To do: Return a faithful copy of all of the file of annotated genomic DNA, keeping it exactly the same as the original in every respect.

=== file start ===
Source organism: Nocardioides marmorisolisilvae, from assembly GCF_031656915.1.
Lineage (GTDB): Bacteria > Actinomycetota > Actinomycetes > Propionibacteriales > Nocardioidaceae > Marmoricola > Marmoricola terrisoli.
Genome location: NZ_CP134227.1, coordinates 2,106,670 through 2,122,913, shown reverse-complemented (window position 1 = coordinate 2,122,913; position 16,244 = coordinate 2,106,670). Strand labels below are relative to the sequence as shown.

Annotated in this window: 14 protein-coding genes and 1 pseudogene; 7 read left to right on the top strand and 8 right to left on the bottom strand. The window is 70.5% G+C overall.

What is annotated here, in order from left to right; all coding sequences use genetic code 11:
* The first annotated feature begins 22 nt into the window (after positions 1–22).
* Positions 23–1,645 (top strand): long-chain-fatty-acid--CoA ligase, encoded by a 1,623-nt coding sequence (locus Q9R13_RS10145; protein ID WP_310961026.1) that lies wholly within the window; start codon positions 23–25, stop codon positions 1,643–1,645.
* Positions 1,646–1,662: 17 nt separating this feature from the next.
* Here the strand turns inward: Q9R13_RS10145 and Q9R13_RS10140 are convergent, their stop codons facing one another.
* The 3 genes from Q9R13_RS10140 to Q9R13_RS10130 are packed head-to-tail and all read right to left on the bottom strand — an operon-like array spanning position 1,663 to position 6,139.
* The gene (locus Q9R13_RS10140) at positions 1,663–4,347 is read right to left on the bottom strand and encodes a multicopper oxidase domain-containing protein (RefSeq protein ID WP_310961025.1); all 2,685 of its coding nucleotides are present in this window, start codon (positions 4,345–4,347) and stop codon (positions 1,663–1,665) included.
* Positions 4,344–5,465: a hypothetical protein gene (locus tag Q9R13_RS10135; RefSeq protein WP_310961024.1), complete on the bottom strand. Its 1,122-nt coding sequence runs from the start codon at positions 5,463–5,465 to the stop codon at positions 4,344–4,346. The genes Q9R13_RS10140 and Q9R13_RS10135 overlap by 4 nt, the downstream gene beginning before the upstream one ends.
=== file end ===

Source organism: Nocardioides marmorisolisilvae, from assembly GCF_031656915.1.
Lineage (GTDB): Bacteria > Actinomycetota > Actinomycetes > Propionibacteriales > Nocardioidaceae > Marmoricola > Marmoricola terrisoli.
Genome location: NZ_CP134227.1, coordinates 2,106,670 through 2,122,913, shown reverse-complemented (window position 1 = coordinate 2,122,913; position 16,244 = coordinate 2,106,670). Strand labels below are relative to the sequence as shown.

Annotated in this window: 14 protein-coding genes and 1 pseudogene; 7 read left to right on the top strand and 8 right to left on the bottom strand. The window is 70.5% G+C overall.

What is annotated here, in order from left to right; all coding sequences use genetic code 11:
* The first annotated feature begins 22 nt into the window (after positions 1–22).
* Positions 23–1,645 (top strand): long-chain-fatty-acid--CoA ligase, encoded by a 1,623-nt coding sequence (locus Q9R13_RS10145; protein ID WP_310961026.1) that lies wholly within the window; start codon positions 23–25, stop codon positions 1,643–1,645.
* Positions 1,646–1,662: 17 nt separating this feature from the next.
* Here the strand turns inward: Q9R13_RS10145 and Q9R13_RS10140 are convergent, their stop codons facing one another.
* The 3 genes from Q9R13_RS10140 to Q9R13_RS10130 are packed head-to-tail and all read right to left on the bottom strand — an operon-like array spanning position 1,663 to position 6,139.
* The gene (locus Q9R13_RS10140) at positions 1,663–4,347 is read right to left on the bottom strand and encodes a multicopper oxidase domain-containing protein (RefSeq protein ID WP_310961025.1); all 2,685 of its coding nucleotides are present in this window, start codon (positions 4,345–4,347) and stop codon (positions 1,663–1,665) included.
* Positions 4,344–5,465: a hypothetical protein gene (locus tag Q9R13_RS10135; RefSeq protein WP_310961024.1), complete on the bottom strand. Its 1,122-nt coding sequence runs from the start codon at positions 5,463–5,465 to the stop codon at positions 4,344–4,346. The genes Q9R13_RS10140 and Q9R13_RS10135 overlap by 4 nt, the downstream gene beginning before the upstream one ends.